It is a state with three major markets and many mid-size ones; with a Rustbelt economy in the northeast collapsing and a nervous white-collar workforce in the southwest. It is a state where the concerns of Appalachia weigh heavy in the southeast regions and here in increasingly cold Columbus, which is a microcosm of America. Candidates find it difficult to compete in the state, for distrust of the other side reigns supreme.

The last two presidential elections were decided by close margins, and conflict is always just below the surface. When it came time to reward land to those who fought in the Revolutionary War, it was New Englanders who were given their share in north Ohio, while the south went to Virginians. During the Civil War, the north stood as a Union stronghold, while the southwest, where I spent my youth, had more than its share of Confederate sympathizers.

Here is where “Iowa meets New Jersey,” as Democratic strategist Greg Haas told me.

“Ohio is a great representation of the entire nation,” said Deidra Reese, executive director of the League of Women Voters here. “We’ve got urban areas and rural areas, very poor ones close to very affluent ones. We literally run from one end of the spectrum when it comes to the diversity of lifestyles and interests. You can’t judge and say, ‘Ohio’s going to do this. You just can’t.”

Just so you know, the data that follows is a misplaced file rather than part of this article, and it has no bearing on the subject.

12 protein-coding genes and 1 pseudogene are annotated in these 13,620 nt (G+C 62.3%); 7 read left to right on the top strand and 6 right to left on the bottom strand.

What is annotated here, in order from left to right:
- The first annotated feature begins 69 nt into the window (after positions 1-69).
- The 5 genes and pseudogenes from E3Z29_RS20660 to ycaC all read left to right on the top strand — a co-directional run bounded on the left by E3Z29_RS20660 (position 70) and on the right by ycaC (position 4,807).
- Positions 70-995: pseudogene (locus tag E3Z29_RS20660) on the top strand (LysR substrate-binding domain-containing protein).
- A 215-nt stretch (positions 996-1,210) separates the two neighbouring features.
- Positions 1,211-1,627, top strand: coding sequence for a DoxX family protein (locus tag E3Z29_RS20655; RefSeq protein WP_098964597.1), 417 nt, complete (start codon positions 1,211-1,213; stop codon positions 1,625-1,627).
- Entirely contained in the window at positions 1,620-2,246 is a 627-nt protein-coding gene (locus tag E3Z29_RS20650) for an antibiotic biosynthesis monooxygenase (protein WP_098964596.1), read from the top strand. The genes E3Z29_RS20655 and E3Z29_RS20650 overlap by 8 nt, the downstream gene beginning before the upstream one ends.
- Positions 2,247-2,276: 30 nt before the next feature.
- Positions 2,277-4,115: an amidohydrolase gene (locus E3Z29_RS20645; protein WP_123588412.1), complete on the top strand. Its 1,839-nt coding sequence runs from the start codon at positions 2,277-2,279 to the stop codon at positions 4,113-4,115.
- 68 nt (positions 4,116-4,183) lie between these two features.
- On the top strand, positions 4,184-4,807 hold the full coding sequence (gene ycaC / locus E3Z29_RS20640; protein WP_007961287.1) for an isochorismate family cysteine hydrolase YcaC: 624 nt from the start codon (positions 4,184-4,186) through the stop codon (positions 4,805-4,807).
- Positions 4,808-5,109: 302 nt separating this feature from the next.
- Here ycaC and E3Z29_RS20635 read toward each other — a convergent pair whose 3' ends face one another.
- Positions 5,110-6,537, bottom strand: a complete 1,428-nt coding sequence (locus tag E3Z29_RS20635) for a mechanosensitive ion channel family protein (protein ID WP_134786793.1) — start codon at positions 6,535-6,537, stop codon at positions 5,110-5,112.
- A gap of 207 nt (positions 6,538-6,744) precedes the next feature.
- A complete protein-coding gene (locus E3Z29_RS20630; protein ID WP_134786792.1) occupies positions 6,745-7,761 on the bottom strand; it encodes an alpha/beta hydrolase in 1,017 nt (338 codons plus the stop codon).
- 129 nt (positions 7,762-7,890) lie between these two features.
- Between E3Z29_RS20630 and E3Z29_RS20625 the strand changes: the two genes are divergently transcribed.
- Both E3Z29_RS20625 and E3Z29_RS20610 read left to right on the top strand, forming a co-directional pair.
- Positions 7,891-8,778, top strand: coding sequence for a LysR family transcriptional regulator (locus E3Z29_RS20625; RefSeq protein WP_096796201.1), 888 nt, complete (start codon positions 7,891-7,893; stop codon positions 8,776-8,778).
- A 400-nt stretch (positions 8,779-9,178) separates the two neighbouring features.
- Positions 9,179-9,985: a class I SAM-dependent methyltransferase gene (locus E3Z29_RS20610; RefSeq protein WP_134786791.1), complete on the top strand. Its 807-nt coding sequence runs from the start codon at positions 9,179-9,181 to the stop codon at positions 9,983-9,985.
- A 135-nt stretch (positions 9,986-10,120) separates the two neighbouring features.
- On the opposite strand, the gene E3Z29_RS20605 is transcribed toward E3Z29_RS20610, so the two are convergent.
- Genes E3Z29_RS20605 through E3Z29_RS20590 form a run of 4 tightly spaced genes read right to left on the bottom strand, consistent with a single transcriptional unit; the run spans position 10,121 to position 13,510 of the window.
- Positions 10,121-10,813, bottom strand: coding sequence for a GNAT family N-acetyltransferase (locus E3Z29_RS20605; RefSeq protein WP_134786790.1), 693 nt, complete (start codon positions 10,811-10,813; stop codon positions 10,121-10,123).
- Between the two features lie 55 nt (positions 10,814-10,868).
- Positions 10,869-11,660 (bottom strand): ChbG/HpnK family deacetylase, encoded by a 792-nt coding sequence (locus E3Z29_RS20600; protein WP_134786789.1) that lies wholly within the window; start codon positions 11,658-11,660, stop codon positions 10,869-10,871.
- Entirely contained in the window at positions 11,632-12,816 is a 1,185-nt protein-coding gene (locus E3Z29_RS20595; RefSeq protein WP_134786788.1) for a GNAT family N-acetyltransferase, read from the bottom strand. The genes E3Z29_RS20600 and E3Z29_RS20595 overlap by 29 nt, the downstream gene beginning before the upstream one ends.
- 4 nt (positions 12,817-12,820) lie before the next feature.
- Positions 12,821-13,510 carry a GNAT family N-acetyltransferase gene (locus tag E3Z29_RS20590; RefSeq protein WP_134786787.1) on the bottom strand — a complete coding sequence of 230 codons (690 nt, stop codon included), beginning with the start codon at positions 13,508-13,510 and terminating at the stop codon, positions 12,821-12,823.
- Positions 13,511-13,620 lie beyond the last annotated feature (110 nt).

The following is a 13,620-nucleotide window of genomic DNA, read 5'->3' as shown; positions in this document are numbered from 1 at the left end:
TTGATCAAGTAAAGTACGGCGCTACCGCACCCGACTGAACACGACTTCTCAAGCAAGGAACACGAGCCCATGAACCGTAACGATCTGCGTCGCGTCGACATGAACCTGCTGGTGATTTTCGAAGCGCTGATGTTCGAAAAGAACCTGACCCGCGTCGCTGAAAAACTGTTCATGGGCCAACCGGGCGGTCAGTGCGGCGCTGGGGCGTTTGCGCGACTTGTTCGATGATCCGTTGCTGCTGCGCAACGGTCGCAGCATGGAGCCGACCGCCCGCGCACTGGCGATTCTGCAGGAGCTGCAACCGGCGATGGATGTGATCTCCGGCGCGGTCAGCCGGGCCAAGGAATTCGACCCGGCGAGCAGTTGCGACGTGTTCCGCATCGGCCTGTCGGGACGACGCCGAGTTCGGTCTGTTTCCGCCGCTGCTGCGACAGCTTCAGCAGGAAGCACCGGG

And yet both candidates must make Ohio work for them. We are less than two weeks away from perhaps the most important general election in decades, and the state remains one that either Sen. Barack Obama or Sen. John McCain could take on his road to the White House.

Four years ago, when Iraq was the No. 1 issue in the rest of the country had, polls said Ohioans put economic fears ahead of national security. While campaigning with Obama this summer, Ohio Gov. Ted Strickland remarked something like, “As goes Ohio, so goes the country.” As the rest of the country stares down economic collapse, people here may have found the one issue that can unite them — economic distress.

Obama has opened up a small lead in the state, has motivated millions to register to vote and has made inroads in traditionally Republican district. But people in this state have seen fortunes change before.